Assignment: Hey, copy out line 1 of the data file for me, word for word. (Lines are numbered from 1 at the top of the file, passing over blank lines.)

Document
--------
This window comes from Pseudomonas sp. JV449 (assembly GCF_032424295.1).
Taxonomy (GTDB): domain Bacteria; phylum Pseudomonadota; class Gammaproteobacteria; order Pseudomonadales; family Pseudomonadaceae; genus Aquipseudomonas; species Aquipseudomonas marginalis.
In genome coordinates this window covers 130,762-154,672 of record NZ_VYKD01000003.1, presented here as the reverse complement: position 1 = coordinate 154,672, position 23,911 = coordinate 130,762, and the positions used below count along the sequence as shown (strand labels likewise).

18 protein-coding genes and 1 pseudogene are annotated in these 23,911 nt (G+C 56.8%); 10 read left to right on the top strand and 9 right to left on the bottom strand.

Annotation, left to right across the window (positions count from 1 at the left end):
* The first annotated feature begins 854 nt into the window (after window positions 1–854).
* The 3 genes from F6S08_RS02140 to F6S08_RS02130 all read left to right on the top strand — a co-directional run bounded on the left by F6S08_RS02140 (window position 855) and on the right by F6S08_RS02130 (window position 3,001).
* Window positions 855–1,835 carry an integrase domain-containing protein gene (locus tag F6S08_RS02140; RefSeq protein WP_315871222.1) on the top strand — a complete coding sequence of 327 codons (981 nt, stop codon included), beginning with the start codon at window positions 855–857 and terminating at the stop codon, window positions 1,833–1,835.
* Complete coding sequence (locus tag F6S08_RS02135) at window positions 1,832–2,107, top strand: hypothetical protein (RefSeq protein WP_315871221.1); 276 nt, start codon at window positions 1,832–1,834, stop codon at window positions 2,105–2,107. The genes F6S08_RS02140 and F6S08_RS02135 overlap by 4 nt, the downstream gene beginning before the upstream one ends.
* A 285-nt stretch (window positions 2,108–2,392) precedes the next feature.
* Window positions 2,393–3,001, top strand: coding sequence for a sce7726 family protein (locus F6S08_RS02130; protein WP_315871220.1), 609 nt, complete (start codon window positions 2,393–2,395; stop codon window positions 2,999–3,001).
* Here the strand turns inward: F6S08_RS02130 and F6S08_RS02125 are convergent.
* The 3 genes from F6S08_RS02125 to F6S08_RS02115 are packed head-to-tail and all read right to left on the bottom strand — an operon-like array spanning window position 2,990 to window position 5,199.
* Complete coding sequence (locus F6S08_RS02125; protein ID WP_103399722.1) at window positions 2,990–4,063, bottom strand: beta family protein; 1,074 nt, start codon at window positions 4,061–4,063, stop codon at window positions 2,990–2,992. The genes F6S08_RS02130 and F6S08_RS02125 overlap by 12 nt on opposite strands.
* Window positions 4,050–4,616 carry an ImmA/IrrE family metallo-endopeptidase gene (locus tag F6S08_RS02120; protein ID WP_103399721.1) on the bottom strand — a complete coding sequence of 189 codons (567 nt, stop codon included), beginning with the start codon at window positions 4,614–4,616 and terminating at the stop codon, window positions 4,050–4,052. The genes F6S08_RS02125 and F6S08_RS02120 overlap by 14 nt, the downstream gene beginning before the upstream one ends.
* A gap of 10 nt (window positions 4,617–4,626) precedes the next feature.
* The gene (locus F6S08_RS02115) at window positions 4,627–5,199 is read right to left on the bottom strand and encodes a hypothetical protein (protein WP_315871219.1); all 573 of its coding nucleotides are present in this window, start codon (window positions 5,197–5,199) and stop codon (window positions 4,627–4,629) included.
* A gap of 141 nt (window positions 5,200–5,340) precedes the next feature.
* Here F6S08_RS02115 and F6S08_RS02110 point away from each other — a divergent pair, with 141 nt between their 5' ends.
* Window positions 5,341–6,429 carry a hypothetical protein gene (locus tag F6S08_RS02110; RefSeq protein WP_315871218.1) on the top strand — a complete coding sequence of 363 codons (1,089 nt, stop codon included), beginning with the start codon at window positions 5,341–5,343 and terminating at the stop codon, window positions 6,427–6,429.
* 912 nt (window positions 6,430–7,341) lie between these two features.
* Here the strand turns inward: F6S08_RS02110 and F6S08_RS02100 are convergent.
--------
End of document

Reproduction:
This window comes from Pseudomonas sp. JV449 (assembly GCF_032424295.1).